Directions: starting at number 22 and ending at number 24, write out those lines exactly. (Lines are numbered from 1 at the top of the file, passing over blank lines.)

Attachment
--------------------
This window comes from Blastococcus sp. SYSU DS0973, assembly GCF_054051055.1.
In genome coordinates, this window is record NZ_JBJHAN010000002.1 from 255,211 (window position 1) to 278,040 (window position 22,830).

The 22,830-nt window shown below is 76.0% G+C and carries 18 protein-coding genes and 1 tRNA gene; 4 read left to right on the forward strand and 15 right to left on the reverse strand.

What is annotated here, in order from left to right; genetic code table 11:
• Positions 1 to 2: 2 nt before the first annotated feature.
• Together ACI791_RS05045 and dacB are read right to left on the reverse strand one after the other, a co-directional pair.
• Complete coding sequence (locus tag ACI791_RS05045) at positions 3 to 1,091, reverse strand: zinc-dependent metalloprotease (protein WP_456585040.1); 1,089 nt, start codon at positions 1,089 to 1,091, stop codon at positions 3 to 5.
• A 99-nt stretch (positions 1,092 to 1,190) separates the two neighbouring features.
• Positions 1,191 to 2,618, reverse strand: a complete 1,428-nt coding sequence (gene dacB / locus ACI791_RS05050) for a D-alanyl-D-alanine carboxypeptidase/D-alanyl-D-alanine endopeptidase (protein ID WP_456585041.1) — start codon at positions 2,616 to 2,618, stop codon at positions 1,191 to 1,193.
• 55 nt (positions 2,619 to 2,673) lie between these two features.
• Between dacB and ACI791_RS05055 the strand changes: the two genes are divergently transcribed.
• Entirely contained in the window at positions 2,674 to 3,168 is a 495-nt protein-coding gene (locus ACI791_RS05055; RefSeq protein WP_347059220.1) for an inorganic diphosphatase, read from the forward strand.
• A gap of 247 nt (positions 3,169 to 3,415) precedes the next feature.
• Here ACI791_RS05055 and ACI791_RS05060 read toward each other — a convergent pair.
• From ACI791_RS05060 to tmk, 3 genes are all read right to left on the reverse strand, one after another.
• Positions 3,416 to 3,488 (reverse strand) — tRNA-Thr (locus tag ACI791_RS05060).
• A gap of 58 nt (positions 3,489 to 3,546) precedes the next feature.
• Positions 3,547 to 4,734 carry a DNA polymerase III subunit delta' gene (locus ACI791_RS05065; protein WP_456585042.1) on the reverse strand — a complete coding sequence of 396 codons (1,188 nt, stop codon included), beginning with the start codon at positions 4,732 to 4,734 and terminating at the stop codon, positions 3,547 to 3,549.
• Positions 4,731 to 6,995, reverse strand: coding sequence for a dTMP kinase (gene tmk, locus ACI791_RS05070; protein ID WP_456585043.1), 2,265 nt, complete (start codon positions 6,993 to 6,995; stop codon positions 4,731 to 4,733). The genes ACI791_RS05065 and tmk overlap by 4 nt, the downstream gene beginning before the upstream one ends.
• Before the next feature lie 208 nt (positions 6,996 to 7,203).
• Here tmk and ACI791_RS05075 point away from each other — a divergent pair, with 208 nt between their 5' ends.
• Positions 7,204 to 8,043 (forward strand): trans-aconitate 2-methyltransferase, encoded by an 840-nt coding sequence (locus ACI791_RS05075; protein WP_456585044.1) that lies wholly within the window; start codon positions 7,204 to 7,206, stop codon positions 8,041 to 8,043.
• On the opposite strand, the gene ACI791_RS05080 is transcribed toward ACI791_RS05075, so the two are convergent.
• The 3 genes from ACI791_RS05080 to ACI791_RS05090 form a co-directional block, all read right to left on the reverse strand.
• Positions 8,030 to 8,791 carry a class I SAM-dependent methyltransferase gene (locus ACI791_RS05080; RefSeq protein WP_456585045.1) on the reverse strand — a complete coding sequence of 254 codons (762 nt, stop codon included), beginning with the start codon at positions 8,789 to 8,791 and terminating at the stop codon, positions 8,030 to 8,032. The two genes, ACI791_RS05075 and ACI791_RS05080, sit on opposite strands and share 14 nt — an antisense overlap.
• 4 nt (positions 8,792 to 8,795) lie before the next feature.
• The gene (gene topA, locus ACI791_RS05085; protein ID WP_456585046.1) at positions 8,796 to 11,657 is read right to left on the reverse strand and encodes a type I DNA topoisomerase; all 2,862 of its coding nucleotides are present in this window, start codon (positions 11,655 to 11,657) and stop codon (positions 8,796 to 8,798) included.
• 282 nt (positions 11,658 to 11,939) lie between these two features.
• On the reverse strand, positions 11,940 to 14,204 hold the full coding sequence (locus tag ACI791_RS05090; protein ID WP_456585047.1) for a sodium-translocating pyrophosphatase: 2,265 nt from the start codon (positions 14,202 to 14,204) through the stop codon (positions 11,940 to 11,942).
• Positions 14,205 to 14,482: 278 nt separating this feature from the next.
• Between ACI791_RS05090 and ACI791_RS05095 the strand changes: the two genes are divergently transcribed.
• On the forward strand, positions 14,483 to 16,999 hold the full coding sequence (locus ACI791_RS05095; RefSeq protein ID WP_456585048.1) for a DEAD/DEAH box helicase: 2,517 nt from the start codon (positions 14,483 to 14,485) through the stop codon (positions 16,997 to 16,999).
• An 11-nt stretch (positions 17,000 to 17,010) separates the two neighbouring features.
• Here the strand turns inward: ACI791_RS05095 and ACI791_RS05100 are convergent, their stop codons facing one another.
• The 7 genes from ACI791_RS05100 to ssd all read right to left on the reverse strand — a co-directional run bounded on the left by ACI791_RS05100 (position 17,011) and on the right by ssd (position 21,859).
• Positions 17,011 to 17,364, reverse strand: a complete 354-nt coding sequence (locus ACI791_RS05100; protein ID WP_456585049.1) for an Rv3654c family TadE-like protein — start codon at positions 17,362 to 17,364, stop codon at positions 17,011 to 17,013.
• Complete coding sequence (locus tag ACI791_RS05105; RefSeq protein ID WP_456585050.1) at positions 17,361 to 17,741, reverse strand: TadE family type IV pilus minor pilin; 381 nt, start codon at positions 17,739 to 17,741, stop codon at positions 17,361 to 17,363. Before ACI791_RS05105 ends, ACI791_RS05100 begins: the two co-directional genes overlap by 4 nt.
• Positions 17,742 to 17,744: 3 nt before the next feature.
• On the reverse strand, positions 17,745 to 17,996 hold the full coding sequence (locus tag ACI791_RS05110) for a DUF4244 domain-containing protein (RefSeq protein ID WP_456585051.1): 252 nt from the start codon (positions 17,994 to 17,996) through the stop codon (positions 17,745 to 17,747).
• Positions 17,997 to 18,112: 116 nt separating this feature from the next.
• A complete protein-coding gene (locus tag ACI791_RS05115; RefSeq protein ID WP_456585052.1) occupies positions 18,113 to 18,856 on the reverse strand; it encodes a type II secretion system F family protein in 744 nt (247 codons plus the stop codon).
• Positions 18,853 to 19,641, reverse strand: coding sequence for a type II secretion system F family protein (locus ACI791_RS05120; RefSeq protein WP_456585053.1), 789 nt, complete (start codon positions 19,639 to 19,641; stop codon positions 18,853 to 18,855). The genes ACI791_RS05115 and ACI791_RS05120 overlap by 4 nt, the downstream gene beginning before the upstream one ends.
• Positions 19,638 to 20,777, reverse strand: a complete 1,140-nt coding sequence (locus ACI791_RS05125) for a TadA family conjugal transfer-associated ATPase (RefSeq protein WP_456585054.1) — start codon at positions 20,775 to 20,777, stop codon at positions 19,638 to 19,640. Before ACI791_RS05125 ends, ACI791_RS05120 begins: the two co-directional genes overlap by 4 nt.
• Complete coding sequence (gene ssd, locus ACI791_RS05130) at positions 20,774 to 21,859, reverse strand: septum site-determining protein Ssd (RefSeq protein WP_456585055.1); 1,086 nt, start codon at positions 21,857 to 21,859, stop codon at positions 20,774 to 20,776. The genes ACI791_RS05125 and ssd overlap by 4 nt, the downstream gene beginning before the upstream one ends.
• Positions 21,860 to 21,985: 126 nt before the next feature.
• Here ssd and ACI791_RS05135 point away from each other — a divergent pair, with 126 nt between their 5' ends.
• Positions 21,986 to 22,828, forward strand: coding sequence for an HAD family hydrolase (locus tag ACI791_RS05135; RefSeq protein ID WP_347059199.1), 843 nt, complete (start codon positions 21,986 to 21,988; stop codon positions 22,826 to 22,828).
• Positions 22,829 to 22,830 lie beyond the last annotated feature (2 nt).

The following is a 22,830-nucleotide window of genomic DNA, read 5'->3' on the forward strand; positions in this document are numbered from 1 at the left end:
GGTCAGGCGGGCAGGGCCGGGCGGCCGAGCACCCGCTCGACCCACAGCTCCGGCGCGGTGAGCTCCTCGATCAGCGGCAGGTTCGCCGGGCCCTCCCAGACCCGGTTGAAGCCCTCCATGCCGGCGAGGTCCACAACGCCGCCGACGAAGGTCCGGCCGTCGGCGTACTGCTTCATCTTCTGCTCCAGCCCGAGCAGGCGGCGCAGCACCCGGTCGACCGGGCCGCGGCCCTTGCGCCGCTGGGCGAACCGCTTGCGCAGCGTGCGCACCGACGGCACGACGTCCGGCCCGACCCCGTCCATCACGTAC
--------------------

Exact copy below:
• Positions 7,204 to 8,043 (forward strand): trans-aconitate 2-methyltransferase, encoded by an 840-nt coding sequence (locus ACI791_RS05075; protein WP_456585044.1) that lies wholly within the window; start codon positions 7,204 to 7,206, stop codon positions 8,041 to 8,043.
• On the opposite strand, the gene ACI791_RS05080 is transcribed toward ACI791_RS05075, so the two are convergent.
• The 3 genes from ACI791_RS05080 to ACI791_RS05090 form a co-directional block, all read right to left on the reverse strand.